Over the last few weeks, the mood within global financial markets has become a bit more cautious, especially when it comes to interest rates. There seems to be a quietly growing anticipation that perhaps we are nearing a turning point with global monetary policy. The Federal Reserve is now generally expected to raise short-term rates by year-end, while the European Central Bank has begun to drop hints that a “taper” to its quanti- tative easing may be in store for 2017. At the same time, markets are being warmed up to the idea that looser fiscal policies, most typically in the form of government spending on infrastructure, might soon be heading our way.
While we make no claims to being savvy “macro” forecasters, the possible higher interest rate outcome from a “tighter monetary policy/looser fiscal policy” scenario does not look to be fully priced into markets today. Interest rates remain negative in large parts of the global economy, making many bonds and “bond-like” stocks (such as consistent dividend-paying consumer staples companies) expensive relative to their fundamentals. Amid this backdrop, our team continues to pare back investments that could be vulnerable to higher rates. These are primarily closed-end bond funds that have benefitted up until now from the low-interest-rate environment.
On the buying side, we continue to find good value in select stocks, although these are mostly stocks where near-term sentiment is mixed. For example, we’ve been buying Mitie Group, a UK-focused facilities and property management services company amid the BREXIT uncertainty, and also drug and diag- nostics giant Roche, which recently reported a slightly softer than expected quarter. We’ve also found good value in
Hulic, the Tokyo-focused property company featured in this month’s Investment Team Spotlight. Hulic’s business is well positioned to benefit from several growth areas in Japan (including senior living and tourism), making it more resilient than others, should interest rates begin to normalize there.
Over the next few weeks, we will be digest- ing September quarterly earnings results for most of our portfolio companies (as well as our top watch list targets). This time of year is often when companies hold investor calls to provide an outlook for the year ahead, so our team will have plenty of things to assess and discuss. As always, should you have any questions or concerns about your portfolios, please don’t hesitate to be in touch. As our next newsletter will come out in early Decem- ber, we wish you and your families a very happy and safe Thanksgiving.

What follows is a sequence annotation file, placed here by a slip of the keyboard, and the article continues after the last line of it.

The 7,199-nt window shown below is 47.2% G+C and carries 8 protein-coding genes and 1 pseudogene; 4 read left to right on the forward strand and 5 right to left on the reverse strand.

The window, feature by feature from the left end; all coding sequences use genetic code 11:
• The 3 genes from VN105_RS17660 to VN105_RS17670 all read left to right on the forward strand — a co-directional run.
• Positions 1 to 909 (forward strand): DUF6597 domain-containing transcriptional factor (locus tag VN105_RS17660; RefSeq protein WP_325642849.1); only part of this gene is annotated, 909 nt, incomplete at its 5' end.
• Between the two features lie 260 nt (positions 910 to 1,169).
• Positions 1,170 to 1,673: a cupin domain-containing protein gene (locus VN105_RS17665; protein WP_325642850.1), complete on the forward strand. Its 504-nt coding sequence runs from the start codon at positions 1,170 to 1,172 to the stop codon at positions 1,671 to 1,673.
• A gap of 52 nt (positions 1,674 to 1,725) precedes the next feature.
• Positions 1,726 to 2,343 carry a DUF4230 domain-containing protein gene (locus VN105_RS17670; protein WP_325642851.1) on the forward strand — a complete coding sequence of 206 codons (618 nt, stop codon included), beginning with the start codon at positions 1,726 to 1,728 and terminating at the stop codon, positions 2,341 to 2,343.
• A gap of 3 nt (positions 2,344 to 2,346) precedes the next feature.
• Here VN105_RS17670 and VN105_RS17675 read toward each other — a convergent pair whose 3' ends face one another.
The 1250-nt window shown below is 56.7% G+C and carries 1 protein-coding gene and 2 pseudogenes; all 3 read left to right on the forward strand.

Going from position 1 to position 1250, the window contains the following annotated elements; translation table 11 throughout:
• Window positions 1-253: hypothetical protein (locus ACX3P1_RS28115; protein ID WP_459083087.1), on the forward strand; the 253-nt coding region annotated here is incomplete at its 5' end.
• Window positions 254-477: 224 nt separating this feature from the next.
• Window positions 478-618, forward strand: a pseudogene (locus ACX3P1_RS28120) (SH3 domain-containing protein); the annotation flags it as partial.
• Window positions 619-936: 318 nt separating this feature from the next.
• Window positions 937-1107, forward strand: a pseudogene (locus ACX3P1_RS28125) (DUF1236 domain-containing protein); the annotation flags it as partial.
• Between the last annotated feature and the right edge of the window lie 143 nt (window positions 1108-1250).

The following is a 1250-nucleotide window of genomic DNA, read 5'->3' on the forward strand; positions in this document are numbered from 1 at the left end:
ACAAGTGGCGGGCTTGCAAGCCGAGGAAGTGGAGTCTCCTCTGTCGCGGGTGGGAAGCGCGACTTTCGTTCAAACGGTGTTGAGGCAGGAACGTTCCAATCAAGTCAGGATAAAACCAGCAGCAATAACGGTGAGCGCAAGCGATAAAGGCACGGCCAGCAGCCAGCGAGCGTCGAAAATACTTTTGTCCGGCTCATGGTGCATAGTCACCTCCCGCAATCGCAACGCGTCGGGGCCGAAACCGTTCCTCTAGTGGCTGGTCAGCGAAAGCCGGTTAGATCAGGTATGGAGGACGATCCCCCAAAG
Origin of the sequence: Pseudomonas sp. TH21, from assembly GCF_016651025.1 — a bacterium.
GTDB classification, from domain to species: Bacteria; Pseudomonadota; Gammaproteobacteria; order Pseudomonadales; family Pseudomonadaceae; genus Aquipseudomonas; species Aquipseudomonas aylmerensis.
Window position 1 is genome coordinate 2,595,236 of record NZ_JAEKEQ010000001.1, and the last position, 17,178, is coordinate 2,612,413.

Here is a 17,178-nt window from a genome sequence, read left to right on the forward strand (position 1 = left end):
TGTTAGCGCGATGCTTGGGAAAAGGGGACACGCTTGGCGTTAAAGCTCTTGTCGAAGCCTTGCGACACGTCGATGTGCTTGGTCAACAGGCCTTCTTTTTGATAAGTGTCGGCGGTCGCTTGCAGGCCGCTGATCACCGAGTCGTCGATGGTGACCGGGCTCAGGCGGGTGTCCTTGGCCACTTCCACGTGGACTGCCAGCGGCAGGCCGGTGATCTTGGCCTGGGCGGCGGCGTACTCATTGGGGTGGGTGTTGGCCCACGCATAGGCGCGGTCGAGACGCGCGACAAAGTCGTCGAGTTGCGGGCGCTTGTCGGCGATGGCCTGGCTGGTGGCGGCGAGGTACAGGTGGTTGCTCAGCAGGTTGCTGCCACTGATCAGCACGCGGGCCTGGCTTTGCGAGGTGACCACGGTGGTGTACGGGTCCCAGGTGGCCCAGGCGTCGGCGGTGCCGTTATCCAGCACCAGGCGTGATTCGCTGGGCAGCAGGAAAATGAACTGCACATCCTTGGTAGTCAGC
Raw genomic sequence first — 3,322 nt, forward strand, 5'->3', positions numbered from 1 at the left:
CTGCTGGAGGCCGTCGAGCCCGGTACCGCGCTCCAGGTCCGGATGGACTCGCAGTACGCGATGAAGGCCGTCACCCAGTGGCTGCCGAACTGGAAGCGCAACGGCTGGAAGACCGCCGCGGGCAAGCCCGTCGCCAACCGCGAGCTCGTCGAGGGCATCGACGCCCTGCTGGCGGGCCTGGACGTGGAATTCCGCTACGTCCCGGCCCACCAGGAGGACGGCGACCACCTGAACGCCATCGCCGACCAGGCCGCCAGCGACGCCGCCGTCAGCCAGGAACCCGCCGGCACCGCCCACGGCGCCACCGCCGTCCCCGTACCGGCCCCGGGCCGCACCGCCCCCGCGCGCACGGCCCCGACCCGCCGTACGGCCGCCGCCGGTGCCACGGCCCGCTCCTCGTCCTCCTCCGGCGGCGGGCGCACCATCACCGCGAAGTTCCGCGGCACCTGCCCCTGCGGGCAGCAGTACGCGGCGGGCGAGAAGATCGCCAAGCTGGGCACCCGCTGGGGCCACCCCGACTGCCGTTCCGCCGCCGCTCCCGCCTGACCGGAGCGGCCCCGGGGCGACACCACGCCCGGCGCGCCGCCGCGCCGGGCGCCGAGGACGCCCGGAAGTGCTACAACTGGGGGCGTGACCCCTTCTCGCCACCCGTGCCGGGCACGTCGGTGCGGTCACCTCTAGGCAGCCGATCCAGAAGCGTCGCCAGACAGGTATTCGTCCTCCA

“Families are always rising and falling in America.” – Nathaniel Hawthorne
According to studies conducted by U.S. Trust, 70% of family inheritances are lost by the second generation, 90% by the third. This rate is staggering and alarming, especially when you consider the $30 trillion that’s expected to be transferred over the next 30 years.
Given a long-enough timeline, the deterioration of wealth from generation to generation is inevitable; however, there are two often-overlooked forms of guidance that can provide your heirs with what they need to maximize your legacy: preparation and communication.
Becoming financially wise is a journey, and it’s imperative to teach budgeting, saving, and even investing from an early age, sitting down often to discuss the basics of money management. Keep it simple, though, and engage with your children throughout the process. For instance, if you’ve been teaching them about the value of saving, follow up frequently to discuss what they might be saving for, and why. Allow them to make mistakes and fail, especially at those ages before the mistakes and failures become significant and potentially detrimental. Keep in mind the fact that it’s a journey as you’re assisting them in gradually transforming and developing their decision making.
Utilize philanthropy for training and practice whenever you can, as it typically provides less contentious decision making than larger estate or family business matters might. Allow siblings to conduct research, evaluate, make decisions jointly, and allot a giving budget on behalf of the family. This practice in working together can arm them with the responsibility and skill sets to one day handle and manage their own financial independence and, eventually, the family estate.